Assemblymember Sydney Kamlager is a professional, a wife, and a stepmother of three, whose life and values were shaped by her upbringing, the 1992 Los Angeles riots, and a diversity of experiences as an elected official and dedicated public servant.
A product of a biracial marriage, Sydney grew up in Chicago. Her first exposure to politics was working with her grandmother to help elect Harold Washington, the first African American mayor of Chicago, in 1983. She attended St. Ignatius College Prep, where her formative learning was infused with an understanding of liberation theology, social justice, and humanitarian work in the Appalachian Mountains.
Sydney came to Los Angeles to attend the University of Southern California as a political science major. While she was at USC, the 1992 Los Angeles riots broke out. That catalytic event motivated Sydney to work with Rebuild LA and the Los Angeles Festival, two nonprofit organizations that threaded arts and job creation to help restore the communities most affected by the riots.
Early in her career, Sydney worked at the Social and Public Arts Resource Center (SPARC) in Venice and then as an advocate for quality childcare and early education at the nonprofit Crystal Stairs in Los Angeles. Starting in 2010, as district director for California State Senator Holly J. Mitchell, she was responsible for strategic initiatives and constituent services, communications, and programming. Los Angeles County Supervisor Mark Ridley-Thomas appointed Sydney in 2013 to the Los Angeles County Commission on Children and Families. And in 2015, Sydney was elected to the Los Angeles Community College Board, where she fought to make higher education and career training affordable and accessible for all, including students who were previously in the foster care system or incarcerated.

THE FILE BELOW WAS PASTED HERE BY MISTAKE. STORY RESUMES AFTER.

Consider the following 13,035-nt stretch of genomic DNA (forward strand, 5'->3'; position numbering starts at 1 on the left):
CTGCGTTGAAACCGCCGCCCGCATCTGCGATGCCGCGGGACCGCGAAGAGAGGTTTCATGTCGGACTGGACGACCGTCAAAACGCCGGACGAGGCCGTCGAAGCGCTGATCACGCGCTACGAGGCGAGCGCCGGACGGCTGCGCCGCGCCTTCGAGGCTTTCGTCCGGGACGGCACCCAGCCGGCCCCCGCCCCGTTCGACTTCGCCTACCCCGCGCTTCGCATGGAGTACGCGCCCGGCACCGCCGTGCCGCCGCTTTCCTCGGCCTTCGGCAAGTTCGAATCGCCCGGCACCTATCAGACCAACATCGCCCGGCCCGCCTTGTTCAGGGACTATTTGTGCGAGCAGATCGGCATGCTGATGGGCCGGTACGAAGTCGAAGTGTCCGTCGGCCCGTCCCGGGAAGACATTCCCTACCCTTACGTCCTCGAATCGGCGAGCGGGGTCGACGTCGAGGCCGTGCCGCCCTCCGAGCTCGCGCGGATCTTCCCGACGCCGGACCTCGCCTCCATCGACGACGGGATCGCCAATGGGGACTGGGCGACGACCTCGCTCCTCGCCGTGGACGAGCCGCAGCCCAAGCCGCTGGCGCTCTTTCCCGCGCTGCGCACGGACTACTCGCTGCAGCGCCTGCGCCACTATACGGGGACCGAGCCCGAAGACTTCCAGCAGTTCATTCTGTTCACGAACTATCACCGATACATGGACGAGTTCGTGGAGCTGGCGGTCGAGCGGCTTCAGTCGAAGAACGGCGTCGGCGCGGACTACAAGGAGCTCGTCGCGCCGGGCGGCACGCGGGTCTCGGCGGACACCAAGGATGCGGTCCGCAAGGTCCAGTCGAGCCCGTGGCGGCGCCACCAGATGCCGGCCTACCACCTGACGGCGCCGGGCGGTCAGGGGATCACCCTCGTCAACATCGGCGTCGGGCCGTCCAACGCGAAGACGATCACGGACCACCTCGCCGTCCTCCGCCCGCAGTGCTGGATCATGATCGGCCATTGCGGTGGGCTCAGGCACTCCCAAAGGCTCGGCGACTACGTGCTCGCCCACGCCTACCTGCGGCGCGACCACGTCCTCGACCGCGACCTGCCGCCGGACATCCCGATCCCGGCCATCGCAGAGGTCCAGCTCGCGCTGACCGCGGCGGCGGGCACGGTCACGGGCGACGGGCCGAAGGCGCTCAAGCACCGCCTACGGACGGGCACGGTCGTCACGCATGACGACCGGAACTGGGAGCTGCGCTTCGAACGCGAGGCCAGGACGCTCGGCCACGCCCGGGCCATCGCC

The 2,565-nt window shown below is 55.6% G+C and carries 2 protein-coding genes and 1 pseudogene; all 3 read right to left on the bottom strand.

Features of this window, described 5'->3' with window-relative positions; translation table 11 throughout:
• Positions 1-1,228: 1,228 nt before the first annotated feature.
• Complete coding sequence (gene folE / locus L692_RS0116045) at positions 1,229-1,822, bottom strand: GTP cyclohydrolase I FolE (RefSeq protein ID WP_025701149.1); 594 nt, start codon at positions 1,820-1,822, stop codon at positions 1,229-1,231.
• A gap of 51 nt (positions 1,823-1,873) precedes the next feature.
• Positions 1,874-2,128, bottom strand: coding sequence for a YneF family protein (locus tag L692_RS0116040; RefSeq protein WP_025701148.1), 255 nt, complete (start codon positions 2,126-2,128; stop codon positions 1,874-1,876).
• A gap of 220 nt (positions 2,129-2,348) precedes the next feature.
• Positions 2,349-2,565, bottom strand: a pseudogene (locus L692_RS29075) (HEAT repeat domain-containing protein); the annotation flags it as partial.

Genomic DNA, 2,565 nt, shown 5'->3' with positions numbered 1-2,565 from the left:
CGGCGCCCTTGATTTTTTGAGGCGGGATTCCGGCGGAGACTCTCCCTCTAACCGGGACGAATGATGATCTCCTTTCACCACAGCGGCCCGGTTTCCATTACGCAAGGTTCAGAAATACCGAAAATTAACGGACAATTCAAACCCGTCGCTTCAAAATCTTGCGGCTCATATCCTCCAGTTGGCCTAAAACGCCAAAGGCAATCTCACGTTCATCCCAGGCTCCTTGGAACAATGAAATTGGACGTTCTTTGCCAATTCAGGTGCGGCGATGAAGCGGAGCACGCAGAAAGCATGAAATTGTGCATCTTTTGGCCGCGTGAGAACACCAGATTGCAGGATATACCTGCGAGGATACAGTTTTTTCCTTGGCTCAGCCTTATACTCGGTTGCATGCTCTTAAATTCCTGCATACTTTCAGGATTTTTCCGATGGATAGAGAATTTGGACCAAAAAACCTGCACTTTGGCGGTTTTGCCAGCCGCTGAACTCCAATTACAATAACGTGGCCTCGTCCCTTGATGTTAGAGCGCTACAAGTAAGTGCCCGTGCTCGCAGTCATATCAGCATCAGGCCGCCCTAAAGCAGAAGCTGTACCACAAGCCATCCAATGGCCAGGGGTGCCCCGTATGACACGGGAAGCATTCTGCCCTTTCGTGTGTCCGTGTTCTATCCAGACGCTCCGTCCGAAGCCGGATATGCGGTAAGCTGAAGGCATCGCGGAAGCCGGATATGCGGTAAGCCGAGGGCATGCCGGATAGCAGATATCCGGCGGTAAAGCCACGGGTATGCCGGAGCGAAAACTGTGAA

In addition to a bachelor’s degree from USC, Sydney earned a master’s degree in public policy and arts management from Carnegie Mellon. She became a sought-after teacher and speaker on education, economic development, criminal justice reform, and the arts.
Sydney first ran for State Assembly (54th District) in 2018 to fight for more equitable and innovative neighborhoods and to improve the lives of everyone in our community.
Many of the policies she has championed are now in effect, including anti-discrimination laws, and strategies to help keep young people out of prison, make our neighborhoods safer, protect the quality of our air and water, and expand high-wage job opportunities.
A diverse microcosm of the state, the 54th Assembly District is composed of vibrant neighborhoods full of cultural and economic diversity and a wide range of education and employment opportunities. Our changing district is now home to both digital and creative industries, but many neighborhoods still face poverty. Sydney is proud to have broadened job-training services and paired many job seekers looking for sustainable careers with established companies in our area.
Sydney lives in the Crenshaw Community, with her husband, local attorney Austin Dove, her stepkids, and her dog, Kush.